Lots of bloggers have linked to a New Yorker piece which suggests that Texas may become the first state to admit that it has executed an innocent man.


I emphasize admit because my priors make me highly skeptical that anyone has designed and is operating a system with a zero fail rate, particularly at the relatively low cost that our legal systems operates at.

Prosecuting a capital case costs an estimated $2.3 million. This may seem like a lot but is actually pretty trivial sum when you are trying to design a system that never – ever executes innocent people, but does manage to execute some reasonable fraction of guilty people. I am willing to be convinced but I don’t see that funding the heavy detail work of examining each piece of evidence, not only to verify its authenticity but that no false assumptions or mistakes of reason were made in any previous analysis.

My understanding is the primary error checking means in capital cases is to make sure their were no procedural errors. However, in a situation where the outcome is binary – guilty or not – aggressive error correction would make sure that you could get the same result using multiple distinct methods. To my knowledge this is not done at all.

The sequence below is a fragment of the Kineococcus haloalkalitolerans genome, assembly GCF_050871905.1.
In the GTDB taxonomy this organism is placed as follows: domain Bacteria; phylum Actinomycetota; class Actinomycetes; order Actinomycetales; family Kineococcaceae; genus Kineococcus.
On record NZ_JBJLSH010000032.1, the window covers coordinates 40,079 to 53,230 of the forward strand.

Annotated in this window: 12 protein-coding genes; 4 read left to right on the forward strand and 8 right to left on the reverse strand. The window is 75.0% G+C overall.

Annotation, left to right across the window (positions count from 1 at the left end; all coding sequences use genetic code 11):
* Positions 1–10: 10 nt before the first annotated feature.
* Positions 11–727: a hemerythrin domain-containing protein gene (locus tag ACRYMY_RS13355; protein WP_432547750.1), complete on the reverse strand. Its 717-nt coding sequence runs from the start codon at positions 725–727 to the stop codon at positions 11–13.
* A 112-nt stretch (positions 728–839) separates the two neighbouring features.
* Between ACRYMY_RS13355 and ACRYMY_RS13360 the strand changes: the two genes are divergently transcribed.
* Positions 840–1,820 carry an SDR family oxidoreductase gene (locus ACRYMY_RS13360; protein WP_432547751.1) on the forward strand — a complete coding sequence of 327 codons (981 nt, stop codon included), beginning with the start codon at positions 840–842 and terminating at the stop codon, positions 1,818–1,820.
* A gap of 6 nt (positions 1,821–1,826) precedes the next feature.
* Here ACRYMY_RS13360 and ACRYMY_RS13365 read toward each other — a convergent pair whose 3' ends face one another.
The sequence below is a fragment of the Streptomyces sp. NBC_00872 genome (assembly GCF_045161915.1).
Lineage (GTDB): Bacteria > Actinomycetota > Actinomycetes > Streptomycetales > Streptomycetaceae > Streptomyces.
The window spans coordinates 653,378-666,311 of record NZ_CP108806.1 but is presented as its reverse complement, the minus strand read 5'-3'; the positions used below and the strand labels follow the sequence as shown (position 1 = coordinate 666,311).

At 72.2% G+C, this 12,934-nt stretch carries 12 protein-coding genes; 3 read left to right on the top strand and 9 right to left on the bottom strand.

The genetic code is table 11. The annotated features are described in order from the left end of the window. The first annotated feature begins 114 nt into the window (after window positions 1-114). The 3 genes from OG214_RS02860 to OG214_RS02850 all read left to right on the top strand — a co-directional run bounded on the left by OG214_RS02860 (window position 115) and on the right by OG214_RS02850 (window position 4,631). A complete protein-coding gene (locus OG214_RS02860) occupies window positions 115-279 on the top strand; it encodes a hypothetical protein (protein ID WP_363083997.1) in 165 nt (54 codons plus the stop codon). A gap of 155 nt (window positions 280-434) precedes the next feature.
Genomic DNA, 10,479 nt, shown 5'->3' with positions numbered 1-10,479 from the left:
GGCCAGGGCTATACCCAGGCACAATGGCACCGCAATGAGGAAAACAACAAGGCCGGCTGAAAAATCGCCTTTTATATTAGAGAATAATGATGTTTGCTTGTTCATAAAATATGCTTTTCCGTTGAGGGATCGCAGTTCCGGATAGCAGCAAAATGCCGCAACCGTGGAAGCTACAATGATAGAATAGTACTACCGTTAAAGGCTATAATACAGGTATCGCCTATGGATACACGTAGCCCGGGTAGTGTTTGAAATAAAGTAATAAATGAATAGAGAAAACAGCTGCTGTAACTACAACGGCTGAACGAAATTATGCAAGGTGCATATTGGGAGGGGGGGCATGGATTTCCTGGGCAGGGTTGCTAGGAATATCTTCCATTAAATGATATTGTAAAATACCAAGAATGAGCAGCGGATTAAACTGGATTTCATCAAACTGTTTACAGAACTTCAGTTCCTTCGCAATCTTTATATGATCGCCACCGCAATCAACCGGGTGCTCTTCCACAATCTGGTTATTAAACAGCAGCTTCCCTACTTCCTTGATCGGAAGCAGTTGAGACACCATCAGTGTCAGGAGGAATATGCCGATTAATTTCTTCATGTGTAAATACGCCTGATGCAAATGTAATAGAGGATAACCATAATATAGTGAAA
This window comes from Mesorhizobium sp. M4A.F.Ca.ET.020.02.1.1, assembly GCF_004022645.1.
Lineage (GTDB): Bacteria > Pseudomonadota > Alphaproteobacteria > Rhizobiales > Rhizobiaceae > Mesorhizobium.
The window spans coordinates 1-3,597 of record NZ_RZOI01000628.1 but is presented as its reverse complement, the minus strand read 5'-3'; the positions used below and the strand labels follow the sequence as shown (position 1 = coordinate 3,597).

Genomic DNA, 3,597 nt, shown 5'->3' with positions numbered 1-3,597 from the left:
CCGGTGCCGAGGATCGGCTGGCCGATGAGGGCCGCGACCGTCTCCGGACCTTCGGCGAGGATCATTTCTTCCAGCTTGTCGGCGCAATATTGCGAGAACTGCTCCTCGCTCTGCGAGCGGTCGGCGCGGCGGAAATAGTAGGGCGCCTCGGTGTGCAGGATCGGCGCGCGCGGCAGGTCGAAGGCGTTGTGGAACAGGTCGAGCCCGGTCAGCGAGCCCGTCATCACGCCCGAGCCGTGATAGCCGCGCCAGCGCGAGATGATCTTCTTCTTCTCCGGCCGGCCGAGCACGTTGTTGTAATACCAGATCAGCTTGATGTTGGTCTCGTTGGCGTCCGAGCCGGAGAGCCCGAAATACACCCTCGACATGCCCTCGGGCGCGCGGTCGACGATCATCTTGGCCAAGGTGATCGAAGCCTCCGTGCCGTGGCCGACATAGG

In addition, it seems that the heinous of the crime is a factor determining whether or not the death penalty is applied. This seems exactly wrong from an error correction perspective. Humans are less likely to be completely objective in situations where they are deciding about a highly emotional issue.

Perhaps most disconcertingly, there seems to be very little accountability. If a jury member votes to execute someone and it is later discovered that they are innocent there seems to be no external price that the jury member pays.

I am sure that the jury member would feel bad about this. However, we don’t typically rely on people’s guilt to ensure that large errors aren’t made. If I run over you in my car then I expose myself to a charge of manslaughter and possibly a wrongful death suit.

Now, if I have done everything “right” I might not loose either case. Nonetheless, I still run the risk. Even if its only subconscious this accountability system makes me more cautious when I drive.

Now all of this focus error correction assumes that the most important thing is to avoid executing innocent people. This may or may not make sense when we balance against the possibility of deterring crime. However, I am shocked that people who seem to believe this is important nonetheless support the system.